Ghostly Genes, Gal Gadot and Stone Balls: Best Archaeology Stories of 2020

On human evolution: cooking before fire, storing perishables before electricity, counterfeiting before money, enigmatic footprints in Saudi Arabia, moon gods and shamans and so much more

Ruth Schuster
Ruth Schuster
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The way we were
The way we wereCredit: frantic00 /
Ruth Schuster
Ruth Schuster

So much for our assumption of superiority. If we were created by a deity, when did they do it – before or after we mixed with other hominin species? Neanderthals and Denisovans were joined in our genome by whispers of at least one super-archaic hominin, we learned this year. These other-humans may have been quite like us, the burial of a Neanderthal toddler suggests. And all these humans may have had something else in common beyond grieving: stone balls. And cooking, albeit in hot springs. Indeed we are constantly surprised by how advanced the archaics were - read all about that, and the archaeological logic in Gal Gadot as Cleopatra, prehistoric freezers, early counterfeiting and stoned rock artists in the best archaeology stories of 2020 in Haaretz.

Ghostly Genes From Super-archaic Hominin Found in Late Human Species

Small-brained creature interbred with the common ancestor of Neanderthals and Denisovans, then half a million years later with Denisovans too – and you may have traces in your DNA

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350,000-year-old Turning Point in Human Evolution Found in Israel 

Analysis of a single rock used to abrade materials, probably hides, indicates sophistication in tool use much deeper in time than had previously been thought

Footprints Show Humans Reached Saudi Arabia Almost 120,000 Years Ago – or Did They? 

The fossil evidence doesn’t show any other Homo species around at the time but there’s very little of that fossil evidence and Neanderthals were in Israel then, which isn't far off

Fossil footprints interpreted as having been made by modern man in Saudi Arabia 120,000 years agoCredit: Gilbert Price

Neanderthals Buried a Toddler 41,000 Years Ago in France 

The jury’s still out on non-sapiens mortuary rites, but the evidence is building that at least some Neanderthals ritually interred their dead

Archaeologists Solve Mystery of Prehistoric Stone Balls 

Shaped stone spheres were part of early humanity’s toolkit for over two million years, but what exactly they were used for has remained an enigma. Until now

What archaic humans were doing with their stone balls: ReenactmentCredit: Ella Assaf

Archaic Humans May Have Cooked 1.7 Million Years Ago – in Hot Springs 

More than a million years before we discovered ‘fire,’ meat-eating archaic humans living in Olduvai Gorge were in proximity of hot springs and may have discovered the wonders of boiling their prey

Gal Gadot as Cleopatra Makes Archaeological Sense 

DNA analysis has shown that the closest relatives of ancient Egyptians are today’s Levantines, so Israeli Gal Gadot as Cleopatra is a pretty good match

Gal Gadot in a scene from "Wonder Woman 1984." Credit: Clay Enos,AP

Human Figure Detected on 14,000-year-old Burial Slab in Israel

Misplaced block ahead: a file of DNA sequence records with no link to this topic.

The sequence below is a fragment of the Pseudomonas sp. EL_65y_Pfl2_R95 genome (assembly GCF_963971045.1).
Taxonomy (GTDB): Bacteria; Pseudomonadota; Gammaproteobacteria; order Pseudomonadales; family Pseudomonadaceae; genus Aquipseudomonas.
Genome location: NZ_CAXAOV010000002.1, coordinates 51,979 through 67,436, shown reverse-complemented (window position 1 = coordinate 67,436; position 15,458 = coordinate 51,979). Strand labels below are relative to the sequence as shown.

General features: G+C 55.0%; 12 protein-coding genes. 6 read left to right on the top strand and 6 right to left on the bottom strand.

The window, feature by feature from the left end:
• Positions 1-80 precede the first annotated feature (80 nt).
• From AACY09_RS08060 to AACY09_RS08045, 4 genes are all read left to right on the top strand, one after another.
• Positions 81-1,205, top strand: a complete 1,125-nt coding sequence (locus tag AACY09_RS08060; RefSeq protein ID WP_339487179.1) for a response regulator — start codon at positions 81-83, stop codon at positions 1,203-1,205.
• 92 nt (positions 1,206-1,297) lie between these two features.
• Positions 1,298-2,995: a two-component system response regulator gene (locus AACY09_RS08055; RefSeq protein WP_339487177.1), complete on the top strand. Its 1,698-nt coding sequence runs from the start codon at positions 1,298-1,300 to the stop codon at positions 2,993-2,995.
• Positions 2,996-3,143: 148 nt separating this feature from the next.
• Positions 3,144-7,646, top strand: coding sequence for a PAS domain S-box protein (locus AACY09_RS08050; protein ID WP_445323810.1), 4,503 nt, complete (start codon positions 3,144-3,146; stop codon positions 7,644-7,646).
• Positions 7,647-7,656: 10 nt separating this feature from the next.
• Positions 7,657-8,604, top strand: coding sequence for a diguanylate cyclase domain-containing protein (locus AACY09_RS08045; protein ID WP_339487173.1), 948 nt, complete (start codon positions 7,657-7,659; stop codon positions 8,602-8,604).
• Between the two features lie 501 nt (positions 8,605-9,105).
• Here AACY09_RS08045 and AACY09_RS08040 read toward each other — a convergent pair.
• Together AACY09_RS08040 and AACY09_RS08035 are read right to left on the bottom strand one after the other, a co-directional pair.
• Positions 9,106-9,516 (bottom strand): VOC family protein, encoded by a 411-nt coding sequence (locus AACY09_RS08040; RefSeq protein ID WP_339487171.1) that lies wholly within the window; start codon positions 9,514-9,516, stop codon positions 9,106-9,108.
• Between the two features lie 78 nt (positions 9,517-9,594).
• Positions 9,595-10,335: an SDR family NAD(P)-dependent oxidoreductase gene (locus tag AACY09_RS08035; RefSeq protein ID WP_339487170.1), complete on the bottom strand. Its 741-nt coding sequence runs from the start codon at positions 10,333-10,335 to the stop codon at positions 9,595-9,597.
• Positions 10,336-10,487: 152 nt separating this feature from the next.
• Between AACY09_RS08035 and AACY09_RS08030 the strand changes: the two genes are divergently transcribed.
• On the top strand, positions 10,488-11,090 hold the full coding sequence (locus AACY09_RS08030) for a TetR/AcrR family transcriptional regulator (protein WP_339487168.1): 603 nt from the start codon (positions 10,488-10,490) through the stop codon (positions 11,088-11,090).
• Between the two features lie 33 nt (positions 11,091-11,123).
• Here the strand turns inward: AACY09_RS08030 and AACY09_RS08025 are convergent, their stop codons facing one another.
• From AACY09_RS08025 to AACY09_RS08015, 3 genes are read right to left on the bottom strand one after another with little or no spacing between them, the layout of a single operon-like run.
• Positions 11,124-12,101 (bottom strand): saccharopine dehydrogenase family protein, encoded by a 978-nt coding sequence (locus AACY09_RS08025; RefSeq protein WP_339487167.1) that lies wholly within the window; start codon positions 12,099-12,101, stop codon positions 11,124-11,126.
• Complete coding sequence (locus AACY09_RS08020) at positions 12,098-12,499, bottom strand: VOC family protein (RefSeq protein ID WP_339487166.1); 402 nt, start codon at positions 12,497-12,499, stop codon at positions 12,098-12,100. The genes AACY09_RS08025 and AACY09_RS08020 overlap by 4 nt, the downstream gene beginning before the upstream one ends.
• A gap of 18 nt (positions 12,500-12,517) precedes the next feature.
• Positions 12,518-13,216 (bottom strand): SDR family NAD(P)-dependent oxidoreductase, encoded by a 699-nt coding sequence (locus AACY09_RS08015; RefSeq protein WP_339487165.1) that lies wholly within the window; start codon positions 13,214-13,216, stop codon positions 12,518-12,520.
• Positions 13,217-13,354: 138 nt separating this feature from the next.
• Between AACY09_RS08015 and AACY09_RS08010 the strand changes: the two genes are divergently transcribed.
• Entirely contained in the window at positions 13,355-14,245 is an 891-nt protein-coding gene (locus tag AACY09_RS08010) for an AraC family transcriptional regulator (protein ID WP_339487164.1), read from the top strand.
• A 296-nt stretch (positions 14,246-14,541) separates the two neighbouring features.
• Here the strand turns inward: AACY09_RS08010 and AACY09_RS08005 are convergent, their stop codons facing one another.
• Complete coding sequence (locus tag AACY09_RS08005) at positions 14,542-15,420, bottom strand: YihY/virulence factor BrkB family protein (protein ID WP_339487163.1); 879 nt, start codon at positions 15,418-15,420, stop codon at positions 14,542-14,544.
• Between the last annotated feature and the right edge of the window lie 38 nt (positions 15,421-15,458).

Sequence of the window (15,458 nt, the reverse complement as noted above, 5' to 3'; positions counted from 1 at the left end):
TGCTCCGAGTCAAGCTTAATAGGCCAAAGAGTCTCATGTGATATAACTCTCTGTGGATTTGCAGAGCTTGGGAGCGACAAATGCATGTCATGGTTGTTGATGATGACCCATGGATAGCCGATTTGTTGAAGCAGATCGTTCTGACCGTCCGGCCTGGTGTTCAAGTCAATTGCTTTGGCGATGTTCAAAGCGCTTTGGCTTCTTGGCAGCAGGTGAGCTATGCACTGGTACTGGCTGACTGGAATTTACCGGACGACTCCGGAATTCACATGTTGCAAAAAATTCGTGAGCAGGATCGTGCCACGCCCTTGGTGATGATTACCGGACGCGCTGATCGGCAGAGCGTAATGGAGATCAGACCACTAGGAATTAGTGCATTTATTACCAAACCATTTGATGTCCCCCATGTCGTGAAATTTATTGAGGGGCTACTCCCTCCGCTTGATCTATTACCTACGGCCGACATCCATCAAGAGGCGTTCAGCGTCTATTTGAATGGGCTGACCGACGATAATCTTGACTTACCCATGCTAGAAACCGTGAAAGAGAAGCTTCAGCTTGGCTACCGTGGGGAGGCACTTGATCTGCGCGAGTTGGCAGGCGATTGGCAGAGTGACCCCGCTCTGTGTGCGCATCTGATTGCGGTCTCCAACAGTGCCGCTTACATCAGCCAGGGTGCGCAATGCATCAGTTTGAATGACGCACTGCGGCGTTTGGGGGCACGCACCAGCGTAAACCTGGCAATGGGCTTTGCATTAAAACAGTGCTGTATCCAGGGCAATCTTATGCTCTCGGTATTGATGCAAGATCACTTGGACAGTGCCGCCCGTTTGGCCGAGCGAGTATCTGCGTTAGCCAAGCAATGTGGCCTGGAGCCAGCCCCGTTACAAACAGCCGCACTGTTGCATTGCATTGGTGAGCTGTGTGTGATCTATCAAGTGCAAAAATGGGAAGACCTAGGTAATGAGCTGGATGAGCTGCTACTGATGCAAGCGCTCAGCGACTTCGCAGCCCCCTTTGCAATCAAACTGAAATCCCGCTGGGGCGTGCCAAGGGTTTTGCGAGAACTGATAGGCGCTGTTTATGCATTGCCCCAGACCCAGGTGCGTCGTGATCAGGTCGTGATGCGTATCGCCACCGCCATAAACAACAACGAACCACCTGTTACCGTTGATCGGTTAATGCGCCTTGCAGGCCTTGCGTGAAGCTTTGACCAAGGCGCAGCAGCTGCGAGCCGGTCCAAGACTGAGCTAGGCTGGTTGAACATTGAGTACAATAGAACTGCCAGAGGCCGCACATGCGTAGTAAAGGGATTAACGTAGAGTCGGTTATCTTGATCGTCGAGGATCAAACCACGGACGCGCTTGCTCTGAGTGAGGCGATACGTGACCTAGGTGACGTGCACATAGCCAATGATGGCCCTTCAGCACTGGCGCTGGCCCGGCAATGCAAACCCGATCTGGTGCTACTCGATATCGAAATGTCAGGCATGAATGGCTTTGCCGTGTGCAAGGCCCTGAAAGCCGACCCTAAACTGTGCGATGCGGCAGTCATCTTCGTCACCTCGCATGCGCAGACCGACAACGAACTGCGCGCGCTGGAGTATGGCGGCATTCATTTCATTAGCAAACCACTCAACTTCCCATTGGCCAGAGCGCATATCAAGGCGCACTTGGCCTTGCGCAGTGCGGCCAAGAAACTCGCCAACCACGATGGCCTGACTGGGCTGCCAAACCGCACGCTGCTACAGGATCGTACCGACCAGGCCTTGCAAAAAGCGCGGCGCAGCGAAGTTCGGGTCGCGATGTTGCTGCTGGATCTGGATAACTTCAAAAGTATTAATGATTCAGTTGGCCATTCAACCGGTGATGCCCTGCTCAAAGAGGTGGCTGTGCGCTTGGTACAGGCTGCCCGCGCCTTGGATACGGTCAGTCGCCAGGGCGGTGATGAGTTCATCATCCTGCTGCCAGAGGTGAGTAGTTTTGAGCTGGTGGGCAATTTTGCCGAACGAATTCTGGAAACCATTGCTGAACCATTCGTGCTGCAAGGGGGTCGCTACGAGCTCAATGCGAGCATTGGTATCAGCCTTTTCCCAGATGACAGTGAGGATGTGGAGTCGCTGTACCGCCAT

The Natufians were the first to bury their dead in cemeteries, albeit in shallow graves, and mysterious slabs were placed in and above some graves. One found in Raqefet Cave bore an enigmatic engraving that may hint at elaborate ritual

A Tooth Changes Everything We Know About Humans Reaching Europe 

Remains of a modern human 45,000 years old found in the Balkans show our ancestors coexisted with Neanderthals in Europe for around 8,000 years

Doggerland Wasn’t Destroyed by Tsunami but by Climate Change 

Part of the now-submerged Doggerland survived the mega-tsunamis triggered by the Storegga Slide

Sediment layers left by the tsunami that drowned Doggerland once and for allCredit: Stozy10

Prehistoric Rock Artists Were Stoned, Archaeologists Finally Prove 

Altered states of consciousness have been posited for the artists of antiquity and finally archaeologists have found the smoking datura 

Prehistoric Scandinavian Hunter-gatherer Culture Wasn’t One. It Was Two 

Maglemose culture of prehistoric Denmark and southern Sweden wasn’t a continuum, but consisted of different peoples with different technologies, archaeologists suggest

Humans overlapped with Neanderthals much longer than thought

We may have overlapped with Neanderthals for thousands of years in the coastal caves of Western Europe, though that isn’t where our Neanderthal genes came from

Lapa do Picareiro Cave, Portugal where early modern humans and Neanderthals overlapped for about eight thousand yearsCredit: Jonathan Haws

Counterfeiting Began Even Before Money Was Invented

Evidently there always was one born every minute, and as the great civilizations around the Mediterranean collapsed 3,000 years ago, silver became extremely hard to obtain

Early Humans Used Ash as Their ‘Freezer’

Archaeological analysis of 300,000-year-old stone tools from Qesem Cave shows hominins treated food and animal hides with wood ash from their fires in order to preserve them for a rainy day 

Moon God Stele Discovered at Sacred High Place in Northern Israel 

About 3,000 years ago, it seems the people in what may have become the Jewish village of Bethsaida saw invaders coming and carefully buried their sacred icons


The Last Stand of Homo Erectus

Homo erectus died out far later than thought. Redating a site in Java shows survival until just over 100,000 years ago

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